New wave of privatisation of French State’s sale of non-strategic assets? A matter of symbols
On 5th July, the Minister of the Economy and Finances’ office announced that there will be some “sale of non-strategic stakes in the French State corporate asset portfolio” by the end of the summer. The objective is clear: to finance a fund for innovation with a €10 billion budget. With a portfolio of assets worth more than €100 billion, the French State is already examining the different possible opportunities.
If in January the French Court of Auditors emphasised a “degraded financial situation” of the French State’s corporate asset portfolio, market conditions have become much more favourable since the beginning of the year, most of the portfolio’s listed companies reaching record level valuation such as Air France or ADP. ADP is appropriately named at the top of possible sales, as well as Française des Jeux or La Poste, but nevertheless requires the intervention of the legislator. The withdrawal from Renault or PSA would lead to questions about the structure of the industry, without counting the social and political aspects related to these iconic companies. To ensure the success of these operations, Bercy will have to reconcile very different issues and subtly monitor the communication around these subjects. Here are some initial concerns to consider:
Choose the right words. In politics more than anywhere else, everything is about symbolism, and the elements of language are being prepared: goodbye “new wave of privatisations”, hello “arbitrations amongst the State’s corporate asset portfolio”. The early stages of this major communication operation are set. From now on, the State has to show that it is seeking to make the most of its portfolio, not just dedicate it to debt reduction, with the stated aim of financing innovation and future projects. In a nutshell, to contribute to the birth of the “start-up nation” that Emmanuel Macron dreams of for France.
Explain the proper use of proceeds. Like any financial transaction, convincing general public that the proceeds from the sale of these non-strategic stakes in corporate assets of the French State portfolio are being put to good use is crucial. The technological revolution is on the move! For the new government, which desires a radical transformation of the French economy, artificial intelligence and big data serve as levers favouring reindustrialisation and job creation. What better way to counter the arguments of those who denounce the gradual downgrading of the prerogatives of public power and authority over corporate financial matters.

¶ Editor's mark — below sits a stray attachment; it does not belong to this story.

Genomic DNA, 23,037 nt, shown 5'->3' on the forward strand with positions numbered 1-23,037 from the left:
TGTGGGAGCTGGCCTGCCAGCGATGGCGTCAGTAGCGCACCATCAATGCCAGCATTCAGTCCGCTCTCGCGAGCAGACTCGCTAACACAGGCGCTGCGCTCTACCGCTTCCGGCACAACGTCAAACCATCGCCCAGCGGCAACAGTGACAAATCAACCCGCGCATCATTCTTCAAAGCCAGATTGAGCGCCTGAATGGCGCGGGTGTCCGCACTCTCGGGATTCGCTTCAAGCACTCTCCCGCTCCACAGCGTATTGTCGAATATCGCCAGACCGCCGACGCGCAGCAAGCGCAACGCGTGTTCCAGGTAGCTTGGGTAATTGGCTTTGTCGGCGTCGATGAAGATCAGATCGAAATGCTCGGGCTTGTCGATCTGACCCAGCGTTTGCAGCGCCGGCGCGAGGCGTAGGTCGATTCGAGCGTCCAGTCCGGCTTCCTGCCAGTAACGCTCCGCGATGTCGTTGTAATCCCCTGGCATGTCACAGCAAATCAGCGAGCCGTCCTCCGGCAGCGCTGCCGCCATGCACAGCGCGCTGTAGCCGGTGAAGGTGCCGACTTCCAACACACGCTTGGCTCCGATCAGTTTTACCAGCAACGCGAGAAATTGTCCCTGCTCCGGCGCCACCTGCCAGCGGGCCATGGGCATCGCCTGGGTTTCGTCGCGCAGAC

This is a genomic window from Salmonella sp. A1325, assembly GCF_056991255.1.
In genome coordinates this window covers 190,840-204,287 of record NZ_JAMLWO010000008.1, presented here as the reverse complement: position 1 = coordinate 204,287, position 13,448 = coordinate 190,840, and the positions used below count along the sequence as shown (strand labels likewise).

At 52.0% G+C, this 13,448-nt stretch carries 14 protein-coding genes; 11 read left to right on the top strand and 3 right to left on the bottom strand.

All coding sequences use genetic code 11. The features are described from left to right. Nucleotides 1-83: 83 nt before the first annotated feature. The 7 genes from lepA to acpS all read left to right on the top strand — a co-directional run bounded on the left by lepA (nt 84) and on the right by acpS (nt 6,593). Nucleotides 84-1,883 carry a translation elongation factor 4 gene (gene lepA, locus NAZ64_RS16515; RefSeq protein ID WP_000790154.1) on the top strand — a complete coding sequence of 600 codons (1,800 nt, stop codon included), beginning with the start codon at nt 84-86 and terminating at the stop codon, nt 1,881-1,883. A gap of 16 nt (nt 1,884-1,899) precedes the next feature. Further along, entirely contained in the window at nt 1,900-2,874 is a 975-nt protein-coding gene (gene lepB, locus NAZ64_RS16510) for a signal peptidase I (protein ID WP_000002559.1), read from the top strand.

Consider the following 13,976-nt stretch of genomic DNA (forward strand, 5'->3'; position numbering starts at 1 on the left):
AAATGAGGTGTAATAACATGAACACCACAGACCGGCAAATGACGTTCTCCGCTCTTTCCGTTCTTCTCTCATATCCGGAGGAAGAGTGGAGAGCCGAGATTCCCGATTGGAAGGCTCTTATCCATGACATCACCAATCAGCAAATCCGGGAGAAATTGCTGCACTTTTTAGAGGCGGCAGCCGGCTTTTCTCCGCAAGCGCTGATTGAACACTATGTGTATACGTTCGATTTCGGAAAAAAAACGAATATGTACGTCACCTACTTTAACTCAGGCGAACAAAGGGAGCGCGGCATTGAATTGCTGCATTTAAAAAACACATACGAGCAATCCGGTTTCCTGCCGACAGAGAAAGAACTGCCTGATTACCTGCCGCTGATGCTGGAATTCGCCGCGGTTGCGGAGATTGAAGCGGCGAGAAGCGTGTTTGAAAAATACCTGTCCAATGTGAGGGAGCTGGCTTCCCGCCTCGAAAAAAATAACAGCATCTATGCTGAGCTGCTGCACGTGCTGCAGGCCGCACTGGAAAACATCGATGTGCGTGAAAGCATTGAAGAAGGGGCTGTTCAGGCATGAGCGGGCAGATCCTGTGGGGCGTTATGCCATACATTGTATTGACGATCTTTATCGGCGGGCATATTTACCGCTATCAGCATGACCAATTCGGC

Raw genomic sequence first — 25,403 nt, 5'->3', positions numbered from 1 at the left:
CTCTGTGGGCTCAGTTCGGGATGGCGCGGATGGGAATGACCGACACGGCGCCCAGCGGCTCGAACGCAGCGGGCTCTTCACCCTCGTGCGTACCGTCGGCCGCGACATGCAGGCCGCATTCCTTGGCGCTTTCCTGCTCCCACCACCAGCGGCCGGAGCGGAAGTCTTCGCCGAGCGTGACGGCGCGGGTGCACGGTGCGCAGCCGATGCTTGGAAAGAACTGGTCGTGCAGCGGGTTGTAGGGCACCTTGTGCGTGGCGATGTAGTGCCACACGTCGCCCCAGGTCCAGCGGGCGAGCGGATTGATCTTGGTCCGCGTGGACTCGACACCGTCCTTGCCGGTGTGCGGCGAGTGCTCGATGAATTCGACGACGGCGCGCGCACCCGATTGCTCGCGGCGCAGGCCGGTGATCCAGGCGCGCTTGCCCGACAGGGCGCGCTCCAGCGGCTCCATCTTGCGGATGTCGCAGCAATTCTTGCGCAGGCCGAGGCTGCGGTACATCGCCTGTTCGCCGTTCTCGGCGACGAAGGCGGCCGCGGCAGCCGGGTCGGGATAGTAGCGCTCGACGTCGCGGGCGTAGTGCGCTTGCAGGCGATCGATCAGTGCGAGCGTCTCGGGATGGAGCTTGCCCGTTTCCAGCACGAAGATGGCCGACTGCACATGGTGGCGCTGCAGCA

Promote a visionary rather than a shareholder state. No one can deny that the role of public power can turn out to be necessary in certain strategic sectors and therefore justifies an equity control (French state stakes in groups such as Thalès, Safran or Areva clearly exemplify this). Conversely, the outsourcing of certain public service missions to private companies can open the way to new investments, allow more efficiency, let alone better user satisfaction. In this context, the French State has to put itself in a position of imposing a new doctrine: that of a State that no longer needs to maintain ownership control to exert influence. Bringing its support to an economic sector, as well as regulating it, is often much more efficient and a driver of innovation than a position of passive investor. The recent development of companies in the renewable energy or high-tech sector is a good example.
Do not overlook the importance of involving retail shareholders. Finally, to our eyes, it is imperative that the French State grant access to individual shareholders in these operations of reorganisation of capital, with the goal of assessing the appetite of the general public for this type of operation. In the past, the share offers of public companies such as EDF, Gaz de France or France Telecom have attracted a large and popular shareholding with the support of properly designed and structured marketing and publicity campaigns. Is this appetite still there? Whatever the response, the French State will have to give to the general public the opportunity to participate, or be accused of selling national jewels to institutional investors only, and even worse to foreign investors.
Because this matter relies as much on symbolism as on economics and finance, communication will play an essential role in these sale or privatisation operations. Their success will ultimately depend on how they are perceived by investors as well as by French citizens. It is up to the French State to take responsibility and communicate in a proactive manner!
Antoine Denry, Managing Director, Paris office